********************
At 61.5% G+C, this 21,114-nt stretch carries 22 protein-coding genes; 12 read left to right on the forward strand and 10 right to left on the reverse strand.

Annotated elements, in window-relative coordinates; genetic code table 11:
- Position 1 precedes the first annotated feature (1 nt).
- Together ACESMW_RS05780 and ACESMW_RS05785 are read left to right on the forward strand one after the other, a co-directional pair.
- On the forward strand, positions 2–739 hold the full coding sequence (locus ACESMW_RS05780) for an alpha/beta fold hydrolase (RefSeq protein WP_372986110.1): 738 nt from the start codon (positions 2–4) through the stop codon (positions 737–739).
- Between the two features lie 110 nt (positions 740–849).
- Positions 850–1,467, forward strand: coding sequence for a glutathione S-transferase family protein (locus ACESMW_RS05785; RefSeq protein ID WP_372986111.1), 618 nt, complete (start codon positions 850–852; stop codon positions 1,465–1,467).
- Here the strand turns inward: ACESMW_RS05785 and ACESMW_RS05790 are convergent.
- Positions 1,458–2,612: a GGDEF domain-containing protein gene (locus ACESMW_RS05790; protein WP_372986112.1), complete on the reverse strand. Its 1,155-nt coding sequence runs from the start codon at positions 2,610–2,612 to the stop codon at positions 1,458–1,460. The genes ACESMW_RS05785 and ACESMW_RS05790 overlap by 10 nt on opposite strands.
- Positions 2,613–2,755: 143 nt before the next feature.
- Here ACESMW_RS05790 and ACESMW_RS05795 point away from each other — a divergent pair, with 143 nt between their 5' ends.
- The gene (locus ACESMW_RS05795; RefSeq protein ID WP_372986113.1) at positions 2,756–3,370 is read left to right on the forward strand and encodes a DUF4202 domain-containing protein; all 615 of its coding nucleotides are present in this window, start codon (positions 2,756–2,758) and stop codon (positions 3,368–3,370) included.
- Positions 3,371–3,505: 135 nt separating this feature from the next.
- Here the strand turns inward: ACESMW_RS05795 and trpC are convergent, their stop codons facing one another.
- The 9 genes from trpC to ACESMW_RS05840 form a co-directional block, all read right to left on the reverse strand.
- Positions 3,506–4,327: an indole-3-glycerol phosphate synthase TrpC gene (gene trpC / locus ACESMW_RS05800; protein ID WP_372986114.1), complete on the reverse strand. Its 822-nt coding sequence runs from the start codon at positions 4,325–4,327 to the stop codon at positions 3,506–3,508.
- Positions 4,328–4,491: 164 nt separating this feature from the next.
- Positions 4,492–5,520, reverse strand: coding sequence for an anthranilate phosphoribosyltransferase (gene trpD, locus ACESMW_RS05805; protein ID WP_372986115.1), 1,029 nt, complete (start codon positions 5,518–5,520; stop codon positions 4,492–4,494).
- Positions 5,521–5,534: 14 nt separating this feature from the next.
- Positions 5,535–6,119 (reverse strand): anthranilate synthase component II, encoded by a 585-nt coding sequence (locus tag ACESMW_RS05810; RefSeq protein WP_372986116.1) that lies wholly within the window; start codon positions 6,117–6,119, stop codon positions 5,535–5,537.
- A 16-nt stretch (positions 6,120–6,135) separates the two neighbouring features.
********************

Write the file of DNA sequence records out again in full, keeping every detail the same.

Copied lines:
At 61.5% G+C, this 21,114-nt stretch carries 22 protein-coding genes; 12 read left to right on the forward strand and 10 right to left on the reverse strand.

Annotated elements, in window-relative coordinates; genetic code table 11:
- Position 1 precedes the first annotated feature (1 nt).
- Together ACESMW_RS05780 and ACESMW_RS05785 are read left to right on the forward strand one after the other, a co-directional pair.
- On the forward strand, positions 2–739 hold the full coding sequence (locus ACESMW_RS05780) for an alpha/beta fold hydrolase (RefSeq protein WP_372986110.1): 738 nt from the start codon (positions 2–4) through the stop codon (positions 737–739).
- Between the two features lie 110 nt (positions 740–849).
- Positions 850–1,467, forward strand: coding sequence for a glutathione S-transferase family protein (locus ACESMW_RS05785; RefSeq protein ID WP_372986111.1), 618 nt, complete (start codon positions 850–852; stop codon positions 1,465–1,467).
- Here the strand turns inward: ACESMW_RS05785 and ACESMW_RS05790 are convergent.
- Positions 1,458–2,612: a GGDEF domain-containing protein gene (locus ACESMW_RS05790; protein WP_372986112.1), complete on the reverse strand. Its 1,155-nt coding sequence runs from the start codon at positions 2,610–2,612 to the stop codon at positions 1,458–1,460. The genes ACESMW_RS05785 and ACESMW_RS05790 overlap by 10 nt on opposite strands.
- Positions 2,613–2,755: 143 nt before the next feature.
- Here ACESMW_RS05790 and ACESMW_RS05795 point away from each other — a divergent pair, with 143 nt between their 5' ends.
- The gene (locus ACESMW_RS05795; RefSeq protein ID WP_372986113.1) at positions 2,756–3,370 is read left to right on the forward strand and encodes a DUF4202 domain-containing protein; all 615 of its coding nucleotides are present in this window, start codon (positions 2,756–2,758) and stop codon (positions 3,368–3,370) included.
- Positions 3,371–3,505: 135 nt separating this feature from the next.
- Here the strand turns inward: ACESMW_RS05795 and trpC are convergent, their stop codons facing one another.
- The 9 genes from trpC to ACESMW_RS05840 form a co-directional block, all read right to left on the reverse strand.
- Positions 3,506–4,327: an indole-3-glycerol phosphate synthase TrpC gene (gene trpC / locus ACESMW_RS05800; protein ID WP_372986114.1), complete on the reverse strand. Its 822-nt coding sequence runs from the start codon at positions 4,325–4,327 to the stop codon at positions 3,506–3,508.
- Positions 4,328–4,491: 164 nt separating this feature from the next.
- Positions 4,492–5,520, reverse strand: coding sequence for an anthranilate phosphoribosyltransferase (gene trpD, locus ACESMW_RS05805; protein ID WP_372986115.1), 1,029 nt, complete (start codon positions 5,518–5,520; stop codon positions 4,492–4,494).
- Positions 5,521–5,534: 14 nt separating this feature from the next.
- Positions 5,535–6,119 (reverse strand): anthranilate synthase component II, encoded by a 585-nt coding sequence (locus tag ACESMW_RS05810; RefSeq protein WP_372986116.1) that lies wholly within the window; start codon positions 6,117–6,119, stop codon positions 5,535–5,537.
- A 16-nt stretch (positions 6,120–6,135) separates the two neighbouring features.